i don't have access to the second edition.. but as far as the first one is concerned... we're reading the same chart right?
                The majority moved on to 2E. Unlike WoD, whose setting assumptions and mechanics are different between editions to the point there’s substantial need to cherry pick between the stuff you want/need between editions, there’s not much need outside of personal preference to keep CofD 1E stuff, be it for fluff or crunch.


                MtAw Homebrew: Even more Legacies, updated to 2E

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                • #9
                  Originally posted by Mrmdubois View Post

                  Yeah, you can make the argument, that 1e made a morality statement, but you didn’t clarify that you were talking about 1e, and most people have moved on from it.
                  i see, my bad then.

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                  • #10
                    Wisdom is the mechanical representation of the strength of your will over your mystical being. It comes from you owning yourself.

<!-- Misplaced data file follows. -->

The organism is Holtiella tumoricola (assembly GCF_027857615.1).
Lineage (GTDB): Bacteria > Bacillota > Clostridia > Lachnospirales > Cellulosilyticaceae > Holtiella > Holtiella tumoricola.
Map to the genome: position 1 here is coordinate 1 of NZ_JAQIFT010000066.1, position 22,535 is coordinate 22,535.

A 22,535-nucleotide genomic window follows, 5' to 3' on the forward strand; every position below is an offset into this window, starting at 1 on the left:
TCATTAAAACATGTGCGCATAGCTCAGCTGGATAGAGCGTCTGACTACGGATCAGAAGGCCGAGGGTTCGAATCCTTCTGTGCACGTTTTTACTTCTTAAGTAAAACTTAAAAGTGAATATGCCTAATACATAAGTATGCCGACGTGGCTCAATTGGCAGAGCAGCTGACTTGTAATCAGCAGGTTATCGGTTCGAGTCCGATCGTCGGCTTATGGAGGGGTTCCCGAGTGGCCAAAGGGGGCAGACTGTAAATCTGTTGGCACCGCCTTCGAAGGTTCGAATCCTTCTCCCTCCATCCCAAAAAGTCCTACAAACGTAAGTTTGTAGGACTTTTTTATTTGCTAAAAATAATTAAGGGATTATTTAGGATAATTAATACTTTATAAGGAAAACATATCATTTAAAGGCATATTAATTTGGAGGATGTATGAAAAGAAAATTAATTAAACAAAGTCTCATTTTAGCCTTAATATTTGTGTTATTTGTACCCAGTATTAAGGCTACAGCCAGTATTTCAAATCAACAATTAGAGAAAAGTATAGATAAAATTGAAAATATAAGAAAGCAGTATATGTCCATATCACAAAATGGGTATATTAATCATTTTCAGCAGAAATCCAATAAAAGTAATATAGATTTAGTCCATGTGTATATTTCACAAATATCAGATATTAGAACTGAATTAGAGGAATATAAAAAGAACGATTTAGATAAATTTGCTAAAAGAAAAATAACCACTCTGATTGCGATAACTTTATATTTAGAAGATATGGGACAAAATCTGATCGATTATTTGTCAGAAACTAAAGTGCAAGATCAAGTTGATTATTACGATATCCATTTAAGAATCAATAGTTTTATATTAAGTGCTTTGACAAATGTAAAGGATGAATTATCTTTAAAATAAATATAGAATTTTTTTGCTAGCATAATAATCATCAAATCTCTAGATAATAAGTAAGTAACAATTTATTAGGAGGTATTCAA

Sean K.I.W./Kelly R.A. Steele, Freelance Writer(Feel free to call me Sean, Kelly, Arcane, or Arc)
                    The world is not beautiful, therefore it is.-Keiichi Sigsawa, Kino's Journey
                    Male/neutral pronouns accepted, female pronouns enjoyed.

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                    • #11
                      Originally posted by Mrmdubois View Post
                      Wisdom has little to nothing to do with good or evil, right or wrong. I don’t know why people keep thinking it does.
                      With all due respect, there actually are a few elements of good v. evil in Wisdom. I think that "binding a spirit ... to act counter to its interests, altering its nature long-term, or binding it to a task all risk degeneration, as does deliberate and premeditated murder and violence that leaves its victim with long-term injury" have less to do with self control, and more to do with morality of violating people. Deliberately doing something with clinical precision feels like it should be falling under control rather than not.